Tuesday, March 25, 2014

BHS English Department to Introduce Summer Reading

Starting this summer, BHS will introduce a summer reading assignment for all students, according to grade level. The English Department is excited to announce the titles that BHS students will be reading in advance of the 2014-15 school year, and they are:

For incoming freshmen: Friday Night Lights by H. G. Bissinger

Here in the northeast, we don’t really know about how much high school football matters in other parts of the country. In West Texas, it’s almost a religion. Friday Night Lights is the true story of the 1988 Permian Panthers, a team from Odessa, Texas, and the pressures that the team faces in its attempts to win the state championship.
For incoming sophomores: The Curious Incident of the Dog in the Night-Time by Mark Haddon

This story was nominated for the 2003 Booker Prize, and is part mystery novel, part family drama, and part character study. The most remarkable element of the book is it’s first-person narration, told by a 15-year-old autistic boy. The book is both daring and touching in its approach. A great read.
For incoming juniors: Into the Wild by Jon Krakauer

We recently (in 2012) introduced this text as a part of our junior curriculum, and next year, it will simply shift in its location to the summer. This book tells the true story of Christopher McCandless and what compelled him to abandon society in the 1990s and head off into the trackless northwest on his own, where he ultimately died. Some view McCandless as a modern-day Thoreau, others see him as a foolhardy kid who got in over his head, but he is charismatic, and his story is compelling.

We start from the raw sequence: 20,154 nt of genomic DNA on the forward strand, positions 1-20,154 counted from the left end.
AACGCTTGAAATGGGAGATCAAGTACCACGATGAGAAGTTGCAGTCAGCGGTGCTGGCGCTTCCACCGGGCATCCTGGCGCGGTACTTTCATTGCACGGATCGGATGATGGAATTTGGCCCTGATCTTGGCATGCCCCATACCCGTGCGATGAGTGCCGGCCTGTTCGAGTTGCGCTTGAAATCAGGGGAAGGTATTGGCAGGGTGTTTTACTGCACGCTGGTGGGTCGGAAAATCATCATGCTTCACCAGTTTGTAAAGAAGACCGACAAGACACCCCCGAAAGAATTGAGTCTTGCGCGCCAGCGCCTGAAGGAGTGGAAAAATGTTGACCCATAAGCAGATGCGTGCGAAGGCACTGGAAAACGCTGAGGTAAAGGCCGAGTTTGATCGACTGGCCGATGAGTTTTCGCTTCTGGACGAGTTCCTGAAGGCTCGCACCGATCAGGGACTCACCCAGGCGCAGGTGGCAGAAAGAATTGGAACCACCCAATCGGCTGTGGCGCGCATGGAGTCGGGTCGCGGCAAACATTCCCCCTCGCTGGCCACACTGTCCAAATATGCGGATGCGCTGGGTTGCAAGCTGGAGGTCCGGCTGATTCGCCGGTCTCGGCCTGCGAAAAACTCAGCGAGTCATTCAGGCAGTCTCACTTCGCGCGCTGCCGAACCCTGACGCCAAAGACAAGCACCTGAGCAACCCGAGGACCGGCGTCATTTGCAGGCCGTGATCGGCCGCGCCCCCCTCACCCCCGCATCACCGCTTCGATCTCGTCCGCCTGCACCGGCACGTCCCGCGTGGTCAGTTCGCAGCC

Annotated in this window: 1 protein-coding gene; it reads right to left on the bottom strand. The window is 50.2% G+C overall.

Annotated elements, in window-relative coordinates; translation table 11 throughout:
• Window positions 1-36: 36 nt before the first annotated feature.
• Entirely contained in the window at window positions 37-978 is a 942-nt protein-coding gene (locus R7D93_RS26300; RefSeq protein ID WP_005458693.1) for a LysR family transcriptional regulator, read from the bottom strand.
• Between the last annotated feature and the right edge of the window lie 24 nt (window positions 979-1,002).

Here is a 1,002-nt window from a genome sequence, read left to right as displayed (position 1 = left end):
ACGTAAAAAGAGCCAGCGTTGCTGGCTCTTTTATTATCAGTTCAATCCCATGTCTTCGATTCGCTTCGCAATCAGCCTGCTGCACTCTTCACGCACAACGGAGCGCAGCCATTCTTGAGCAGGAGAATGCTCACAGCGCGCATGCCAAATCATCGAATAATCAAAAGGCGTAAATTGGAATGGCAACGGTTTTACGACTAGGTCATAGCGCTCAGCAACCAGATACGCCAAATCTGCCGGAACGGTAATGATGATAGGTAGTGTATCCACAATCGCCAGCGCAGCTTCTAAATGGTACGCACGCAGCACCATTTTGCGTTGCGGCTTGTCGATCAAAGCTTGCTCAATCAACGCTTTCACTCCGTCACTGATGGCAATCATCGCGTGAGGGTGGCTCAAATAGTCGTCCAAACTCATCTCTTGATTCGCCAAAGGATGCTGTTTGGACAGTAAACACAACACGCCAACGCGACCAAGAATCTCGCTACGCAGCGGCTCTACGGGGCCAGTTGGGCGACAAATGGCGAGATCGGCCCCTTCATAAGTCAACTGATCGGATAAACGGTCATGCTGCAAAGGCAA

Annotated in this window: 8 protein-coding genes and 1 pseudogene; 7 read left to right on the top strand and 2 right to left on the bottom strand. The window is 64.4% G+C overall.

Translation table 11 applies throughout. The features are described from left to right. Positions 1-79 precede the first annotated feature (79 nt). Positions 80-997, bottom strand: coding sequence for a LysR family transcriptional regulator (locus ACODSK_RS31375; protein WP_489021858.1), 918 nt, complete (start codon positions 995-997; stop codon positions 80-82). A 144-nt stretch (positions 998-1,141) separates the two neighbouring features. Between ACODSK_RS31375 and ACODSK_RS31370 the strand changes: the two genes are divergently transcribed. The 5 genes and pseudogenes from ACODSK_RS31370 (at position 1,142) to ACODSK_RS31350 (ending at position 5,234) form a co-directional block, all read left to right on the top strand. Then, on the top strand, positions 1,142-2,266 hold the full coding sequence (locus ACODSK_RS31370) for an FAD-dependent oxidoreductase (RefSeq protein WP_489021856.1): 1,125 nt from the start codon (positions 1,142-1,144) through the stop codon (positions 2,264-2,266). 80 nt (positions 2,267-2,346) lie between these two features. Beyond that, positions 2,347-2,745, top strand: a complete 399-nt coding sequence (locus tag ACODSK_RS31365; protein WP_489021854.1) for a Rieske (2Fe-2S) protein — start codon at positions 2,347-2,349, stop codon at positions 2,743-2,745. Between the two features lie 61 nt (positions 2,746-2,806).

For incoming seniors: The Handmaid’s Tale by Margaret Atwood

Another Book Prize nominee, this 1986 novel will fit nicely with another new addition to the BHS reading list, George Orwell’s 1984. Like 1984, Atwood’s The Handmaid’s Tale is set in a future dystopia where society’s power has become horribly imbalanced. The novel explores gender imbalance, governmental corruption, international paranoia, and one woman’s attempts to stand up against it.
Students will be responsible for acquiring a copy of this book. We will post links on this page giving suggestions on where to find a discounted copy as the summer approaches. Also, any student in need is entitled to a free copy of the book, more details will follow.


  1. I am NOT happy to see this. I strongly disagree with required summer reading programs. I think they do more harm than good. Summer reading should be about enjoying reading. My kid loves to read but you suck the joy out of reading when you force specific books on kids. Why don't you use the summer to foster a love of reading by letting kids choose books that speak to them? I know my daughter is not going to want to spend her summer reading about football. Seriously - football?? Don't we glorify sports enough during the school year? Now we are going to force feed it to our kids over the summer too? I wish you would reconsider. I would happily have my child read and do a report about a age/level appropriate book of her choosing, but this is counter-productive.

  2. Thank you for the feedback. If you're interested in hearing our rationale or research on this topic I would be happy to speak to you about it. If you're interested please contact me at your convenience.